At the opposite end of the spectrum is the smaller‑scale, English‑language Meet the Adebanjos, the first African series produced in the UK. Producer/co-creator Andrew Osayemi and co‑creator/scriptwriter/director Debra Otudoyo wanted to create a sitcom that would resonate with Africans at home and in the UK.

The series spotlights an African-UK culture clash played out in the Adebanjos, a family living in England. The father, Bayo, is frustrated in his efforts to instil Nigerian social mores in his reluctant London-born teenagers. The series is more blue collar than sitcoms like The Cosby Show, with cultural references that run the gamut from superstar chef Gordon Ramsay to Nigerian pepper soup.

The first season of the series, imagined in 2009, was produced without any outside funding. Determined to make her vision a reality, Otudoyo sold her car and gave up her apartment, which generated enough money to cover the pilot. When former stockbroker Andrew Osayemi came aboard, the pair tapped private backers to raise 175,000 pounds sterling. After a successful pitch, London‑based Fresh Media Production provided the necessary studio space and production staff to film seven episodes of Season 1 in just four weeks.

After they knocked on the doors of UK channels in vain, the duo posted the first three episodes online for free viewing. According to Osayemi, African channels eventually bought the broadcasting rights. But initially, constrained by tight operating budgets, they were reluctant to commit to pre-production sales. So having a turnkey project was a strong selling point.

Since 2011, Meet the Adebanjos has aired in 20 European and African countries, including South Africa, Ghana, Uganda, and Nigeria. In the UK, it aired on OHTV, a channel that broadcasts African and Caribbean content. In 2016, Season 3 was live-streamed exclusively on Lebara, an English-language channel with a target audience of immigrants in Europe.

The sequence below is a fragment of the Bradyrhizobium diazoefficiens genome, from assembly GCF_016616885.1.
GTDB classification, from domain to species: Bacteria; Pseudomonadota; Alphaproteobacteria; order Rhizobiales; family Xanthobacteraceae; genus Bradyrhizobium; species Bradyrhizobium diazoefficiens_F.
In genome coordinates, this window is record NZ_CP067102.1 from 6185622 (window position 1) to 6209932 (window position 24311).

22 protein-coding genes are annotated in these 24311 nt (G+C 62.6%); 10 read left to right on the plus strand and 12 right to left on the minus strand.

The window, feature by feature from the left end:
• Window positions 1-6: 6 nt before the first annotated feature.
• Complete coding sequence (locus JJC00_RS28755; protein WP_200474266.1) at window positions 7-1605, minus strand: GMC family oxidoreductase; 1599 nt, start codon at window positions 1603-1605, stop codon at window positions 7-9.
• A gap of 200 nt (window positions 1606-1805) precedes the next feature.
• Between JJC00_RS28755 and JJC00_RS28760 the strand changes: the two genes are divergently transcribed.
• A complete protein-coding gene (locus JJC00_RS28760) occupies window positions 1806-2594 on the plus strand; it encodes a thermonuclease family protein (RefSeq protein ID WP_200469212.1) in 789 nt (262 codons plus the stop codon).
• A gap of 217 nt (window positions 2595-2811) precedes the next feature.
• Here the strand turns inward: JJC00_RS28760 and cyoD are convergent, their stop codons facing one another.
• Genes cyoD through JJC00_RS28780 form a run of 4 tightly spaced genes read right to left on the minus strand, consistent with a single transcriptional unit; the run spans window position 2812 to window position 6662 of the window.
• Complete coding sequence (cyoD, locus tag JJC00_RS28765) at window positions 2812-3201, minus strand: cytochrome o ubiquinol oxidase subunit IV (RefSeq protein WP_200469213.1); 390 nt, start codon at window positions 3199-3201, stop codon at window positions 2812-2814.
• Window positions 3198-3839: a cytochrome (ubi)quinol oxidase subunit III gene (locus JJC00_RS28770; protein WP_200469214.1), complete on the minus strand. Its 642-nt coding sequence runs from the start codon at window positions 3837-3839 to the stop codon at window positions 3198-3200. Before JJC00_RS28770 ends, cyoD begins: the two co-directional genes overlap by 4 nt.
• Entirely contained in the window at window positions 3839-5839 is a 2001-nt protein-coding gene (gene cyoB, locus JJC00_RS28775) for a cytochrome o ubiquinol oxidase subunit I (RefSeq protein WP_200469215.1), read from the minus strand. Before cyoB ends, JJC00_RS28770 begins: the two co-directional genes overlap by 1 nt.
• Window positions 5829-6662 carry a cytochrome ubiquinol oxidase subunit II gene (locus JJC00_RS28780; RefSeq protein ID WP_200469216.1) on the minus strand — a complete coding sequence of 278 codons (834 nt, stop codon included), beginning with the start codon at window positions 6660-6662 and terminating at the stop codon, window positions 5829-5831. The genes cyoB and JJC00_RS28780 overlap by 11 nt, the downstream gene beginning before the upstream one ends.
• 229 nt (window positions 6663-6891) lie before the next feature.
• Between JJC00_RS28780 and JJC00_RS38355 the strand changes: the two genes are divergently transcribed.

According to Oseyami, the African audience presents a bigger challenge than diaspora viewers. Since its fall 2012 launch, Meet the Adebanjos has ranked as South Africa’s third most popular sitcom. The risk of producing a series without financial backing from a large media company or public agency is a familiar situation for independent producers. Securing a good price for the series from cash-strapped African channels while maintaining production quality and costs is a tough balancing act for Oseyami.

African series in the global context

Meet the Adebanjos and That’s Life exemplify the solid position of foreign-based African initiatives, which have benefitted from globalization. In 2015, this context spurred the A+ channel to go beyond merely broadcasting African productions and take the bold step of investing in the creation of original series.

With respect to independent productions, Meet the Adebanjos is breaking new ground. Similar to That’s Life, the key factor is the emerging creativity of independent African television abroad. Currently, two prominent features of the African media landscape – the widespread popularity of India‑produced soap operas, and interest from economic heavyweight China to export its series to Africa – lend themselves to exploring coproduction as one means to leverage the inevitable cultural relationships.

Léo Soesanto
Léo Soesanto is a journalist and festival programmer. He is the editorial director of Soap, a new magazine on TV series. He is also the programming director of the International Independent Film Festival of Bordeaux and programmer of the TV series section of the Rotterdam International Film Festival. He heads the feature film selection committee of the Semaine de la Critique du Festival de Cannes.